COP27: Greeted like a rock star, Brazil's Lula promises to protect Amazon

SHARM EL-SHEIKH, Egypt, Nov 16 (Reuters) - Brazil's Luiz Inacio Lula da Silva received a superstar welcome at the COP27 summit in Egypt on Wednesday as he pledged to recommit the rainforest nation to tackling the climate crisis and offered to hold future U.N. climate talks.

"I'm here today to say that Brazil is ready to come back," Lula said, drawing cheers from the crowd of delegates at the international climate summit in the seaside resort town of Sharm el-Sheikh.

Lula won the presidential election last month against right-wing President Jair Bolsonaro, who presided over mounting destruction of the Amazon rainforest and refused to hold the 2019 climate summit originally planned for Brazil.

Lula, a former president who is due to start his third term in January, told delegates he would seek to make Brazil the host of COP30 in 2025 and would aim to put the venue in the Amazon rainforest, rather than the more populous coastal region.

The Amazon, the world's largest rainforest spanning more than 6 million square kilometers, absorbs vast amounts of greenhouse gas, which if released would blow global climate targets.

"There is no climate security for the world without a protected Amazon," he said, explaining he wanted people to see the region. "We will spare no efforts to have zero deforestation and the degradation of our biomes by 2030."

The standing-room-only crowd included two former Brazilian environment ministers, legislators, state governors, activists and indigenous in traditional headdress. COP27 President Sameh Shoukry of Egypt escorted Lula to the stage.

Lula emphasized that climate change could only be addressed hand in hand with social justice, with the crowd applauding his pronouncements on ending inequality and improving conditions for natives people.

He also slammed global leaders for failing to prioritize climate change, saying they had ignored warnings about the plight of the planet while spending trillions of dollars on war.

"The planet is at every moment alerting us that we need one another to survive," he said.

"However, we ignore these alerts. We spend trillions of dollars on wars that bring destruction and death, while 900 million people in the world don't have something to eat."

Lula added that he was calling on rich nations to deliver on their past pledge to provide $100 billion a year to poor countries to help them adapt to climate change and reduce greenhouse gas emissions.

It was his second speech at the conference on Wednesday, both of which were thronged by admirers chanting "Lula! Lula!" and shaking the conference venue walls with their cheers.

Lula moved through the conference with a light security detail reaching out to shake outstretched hands.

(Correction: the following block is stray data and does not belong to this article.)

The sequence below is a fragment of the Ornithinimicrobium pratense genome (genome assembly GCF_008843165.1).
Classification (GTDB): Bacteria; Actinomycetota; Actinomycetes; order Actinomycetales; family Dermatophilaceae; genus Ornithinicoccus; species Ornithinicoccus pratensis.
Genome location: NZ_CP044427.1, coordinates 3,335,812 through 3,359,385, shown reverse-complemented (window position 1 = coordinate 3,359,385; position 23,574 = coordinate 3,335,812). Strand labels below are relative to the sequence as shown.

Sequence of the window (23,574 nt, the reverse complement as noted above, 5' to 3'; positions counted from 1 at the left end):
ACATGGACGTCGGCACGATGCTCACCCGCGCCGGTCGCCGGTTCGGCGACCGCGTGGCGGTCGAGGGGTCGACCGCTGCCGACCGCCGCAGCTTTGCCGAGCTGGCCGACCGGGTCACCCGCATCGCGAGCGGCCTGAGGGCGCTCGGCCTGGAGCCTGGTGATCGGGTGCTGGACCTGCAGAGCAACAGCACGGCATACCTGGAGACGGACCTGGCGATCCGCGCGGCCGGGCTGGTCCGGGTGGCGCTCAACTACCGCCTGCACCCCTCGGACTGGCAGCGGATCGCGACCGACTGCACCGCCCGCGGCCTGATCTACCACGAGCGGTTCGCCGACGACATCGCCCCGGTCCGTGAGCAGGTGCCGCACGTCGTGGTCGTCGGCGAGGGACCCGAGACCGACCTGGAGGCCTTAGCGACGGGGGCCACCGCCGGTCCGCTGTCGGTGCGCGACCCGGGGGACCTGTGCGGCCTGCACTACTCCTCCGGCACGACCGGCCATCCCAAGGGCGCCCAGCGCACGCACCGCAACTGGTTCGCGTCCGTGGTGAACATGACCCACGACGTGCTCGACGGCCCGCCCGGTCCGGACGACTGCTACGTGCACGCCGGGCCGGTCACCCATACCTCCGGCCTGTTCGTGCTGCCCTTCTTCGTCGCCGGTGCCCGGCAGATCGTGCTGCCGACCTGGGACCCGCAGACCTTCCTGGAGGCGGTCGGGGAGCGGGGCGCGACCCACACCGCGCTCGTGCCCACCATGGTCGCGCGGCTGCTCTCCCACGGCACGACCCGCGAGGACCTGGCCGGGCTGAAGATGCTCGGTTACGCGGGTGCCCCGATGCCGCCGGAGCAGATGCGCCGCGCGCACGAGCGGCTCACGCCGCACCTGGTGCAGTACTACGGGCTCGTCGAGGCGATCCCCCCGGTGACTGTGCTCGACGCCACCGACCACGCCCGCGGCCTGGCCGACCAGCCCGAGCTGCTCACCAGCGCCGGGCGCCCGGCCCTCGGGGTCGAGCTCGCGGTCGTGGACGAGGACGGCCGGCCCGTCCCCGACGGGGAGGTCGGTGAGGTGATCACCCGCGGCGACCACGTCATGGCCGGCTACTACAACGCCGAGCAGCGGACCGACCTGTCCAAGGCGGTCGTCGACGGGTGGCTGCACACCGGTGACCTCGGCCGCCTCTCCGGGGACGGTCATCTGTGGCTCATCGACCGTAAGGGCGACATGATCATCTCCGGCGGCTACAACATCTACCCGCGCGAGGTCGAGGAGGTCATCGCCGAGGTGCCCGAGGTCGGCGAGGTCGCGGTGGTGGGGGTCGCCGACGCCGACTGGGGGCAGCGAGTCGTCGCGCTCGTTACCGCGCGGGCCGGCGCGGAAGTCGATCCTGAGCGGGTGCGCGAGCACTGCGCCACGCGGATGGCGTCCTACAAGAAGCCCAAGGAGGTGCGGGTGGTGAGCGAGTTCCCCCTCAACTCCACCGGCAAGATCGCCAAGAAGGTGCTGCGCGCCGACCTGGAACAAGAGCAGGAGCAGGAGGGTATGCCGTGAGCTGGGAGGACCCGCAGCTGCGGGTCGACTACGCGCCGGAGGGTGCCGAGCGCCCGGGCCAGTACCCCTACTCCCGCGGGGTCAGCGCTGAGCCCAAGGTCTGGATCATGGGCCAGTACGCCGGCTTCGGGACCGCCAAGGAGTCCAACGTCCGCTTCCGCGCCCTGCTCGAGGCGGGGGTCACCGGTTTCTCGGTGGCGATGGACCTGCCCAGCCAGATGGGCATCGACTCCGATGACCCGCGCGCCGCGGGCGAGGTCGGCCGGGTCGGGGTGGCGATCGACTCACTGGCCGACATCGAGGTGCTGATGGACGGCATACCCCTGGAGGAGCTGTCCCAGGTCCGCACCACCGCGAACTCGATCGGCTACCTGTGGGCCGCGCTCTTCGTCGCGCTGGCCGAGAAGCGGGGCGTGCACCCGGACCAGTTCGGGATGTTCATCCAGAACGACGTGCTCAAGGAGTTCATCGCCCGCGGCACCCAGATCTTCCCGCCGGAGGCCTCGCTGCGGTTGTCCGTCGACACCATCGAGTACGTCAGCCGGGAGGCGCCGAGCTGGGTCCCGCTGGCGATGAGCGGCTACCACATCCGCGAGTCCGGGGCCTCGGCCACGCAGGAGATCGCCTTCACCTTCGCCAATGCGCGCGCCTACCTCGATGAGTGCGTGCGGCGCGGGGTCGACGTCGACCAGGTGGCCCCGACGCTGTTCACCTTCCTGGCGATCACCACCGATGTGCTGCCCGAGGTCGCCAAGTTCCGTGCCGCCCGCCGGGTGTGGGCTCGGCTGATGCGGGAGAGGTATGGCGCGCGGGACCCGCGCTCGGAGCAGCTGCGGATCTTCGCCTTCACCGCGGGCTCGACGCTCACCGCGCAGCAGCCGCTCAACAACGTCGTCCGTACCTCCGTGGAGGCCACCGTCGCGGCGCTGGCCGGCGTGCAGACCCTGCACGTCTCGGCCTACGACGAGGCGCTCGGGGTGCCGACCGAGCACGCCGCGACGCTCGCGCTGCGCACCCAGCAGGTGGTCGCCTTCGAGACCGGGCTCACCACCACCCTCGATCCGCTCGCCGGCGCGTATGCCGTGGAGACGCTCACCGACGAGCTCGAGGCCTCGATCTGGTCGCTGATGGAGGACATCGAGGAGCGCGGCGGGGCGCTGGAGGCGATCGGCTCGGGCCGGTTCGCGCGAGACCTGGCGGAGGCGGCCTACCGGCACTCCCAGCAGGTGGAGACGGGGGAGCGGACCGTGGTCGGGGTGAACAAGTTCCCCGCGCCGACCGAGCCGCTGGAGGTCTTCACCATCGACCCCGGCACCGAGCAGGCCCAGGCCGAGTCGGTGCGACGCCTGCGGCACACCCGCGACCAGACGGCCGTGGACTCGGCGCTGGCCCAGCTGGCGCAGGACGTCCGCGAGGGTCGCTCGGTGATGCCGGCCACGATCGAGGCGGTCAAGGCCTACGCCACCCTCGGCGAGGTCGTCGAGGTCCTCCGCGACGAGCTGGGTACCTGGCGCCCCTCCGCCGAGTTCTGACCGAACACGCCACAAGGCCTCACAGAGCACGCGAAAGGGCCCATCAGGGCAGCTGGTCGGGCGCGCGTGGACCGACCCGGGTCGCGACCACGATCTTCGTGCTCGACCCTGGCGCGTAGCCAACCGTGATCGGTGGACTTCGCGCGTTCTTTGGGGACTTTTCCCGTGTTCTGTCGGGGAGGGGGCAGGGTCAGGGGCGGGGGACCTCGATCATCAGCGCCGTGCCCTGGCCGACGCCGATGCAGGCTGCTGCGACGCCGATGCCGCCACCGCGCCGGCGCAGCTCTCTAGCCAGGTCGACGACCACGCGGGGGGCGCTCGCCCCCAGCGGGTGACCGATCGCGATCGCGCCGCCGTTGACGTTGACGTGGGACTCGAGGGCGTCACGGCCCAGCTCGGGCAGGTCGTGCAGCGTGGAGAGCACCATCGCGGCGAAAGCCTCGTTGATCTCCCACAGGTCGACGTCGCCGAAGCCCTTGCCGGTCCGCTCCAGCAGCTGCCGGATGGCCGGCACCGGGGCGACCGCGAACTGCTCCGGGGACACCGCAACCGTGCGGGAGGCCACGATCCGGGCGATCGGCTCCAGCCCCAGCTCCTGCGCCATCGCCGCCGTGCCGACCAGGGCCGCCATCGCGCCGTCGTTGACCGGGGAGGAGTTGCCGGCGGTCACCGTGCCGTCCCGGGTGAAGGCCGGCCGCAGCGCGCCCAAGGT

Brazil's 1992 Earth Summit in Rio de Janeiro set the stage for all major international environmental agreements since, with the signing of U.N. Framework Convention on Climate Change, which is aimed at preventing extreme climate change and was the foundation of the COP meetings.

Lula's choice to make the COP27 summit the focus of his first international visit since being elected has helped to energize this year's talks.

"It's very positive that he's coming here as president-elect because the current president never came to COPs," said Carlos Nobre, a climate scientist at the University of Sao Paulo.

He said Lula would turn around Brazil's environmental policies "180 degrees" from those of Bolsonaro.

Bolsonaro appointed climate skeptics as ministers and saw deforestation in Brazil's Amazon rainforest spike to a 15-year high.

Lula had reduced deforestation to near-record lows in his first presidency from 2003 to 2010.

For his new administration, he has promised a sweeping plan to restore environmental law enforcement that eroded under Bolsonaro and create green jobs.

On Tuesday, Lula met U.S. Climate Envoy John Kerry and China's chief climate negotiator Xie Zhenhua. He was expected to meet EU climate policy chief Frans Timmermans on Wednesday.

On Thursday, Lula will meet with civil society and indigenous groups, as well as United Nations Secretary General Antonio Guterres. He departs on Friday for Portugal to meet government authorities there.

Reporting by Jake Spring; Additional reporting by William James and Dominic Evans; Editing by Katy Daigle, Janet Lawrence and Lisa Shumaker

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Thomson Reuters

Global Climate & Environment Correspondent, based in Brazil. Interests include science, forests, geoengineering, cryosphere, climate policy/diplomacy, accountability and investigative reporting. His work on environmental destruction under Brazil’s President Jair Bolsonaro received awards from Covering Climate Now and the Society of Environmental Journalists. Previously based in China, he is fluent in Portuguese and Mandarin Chinese.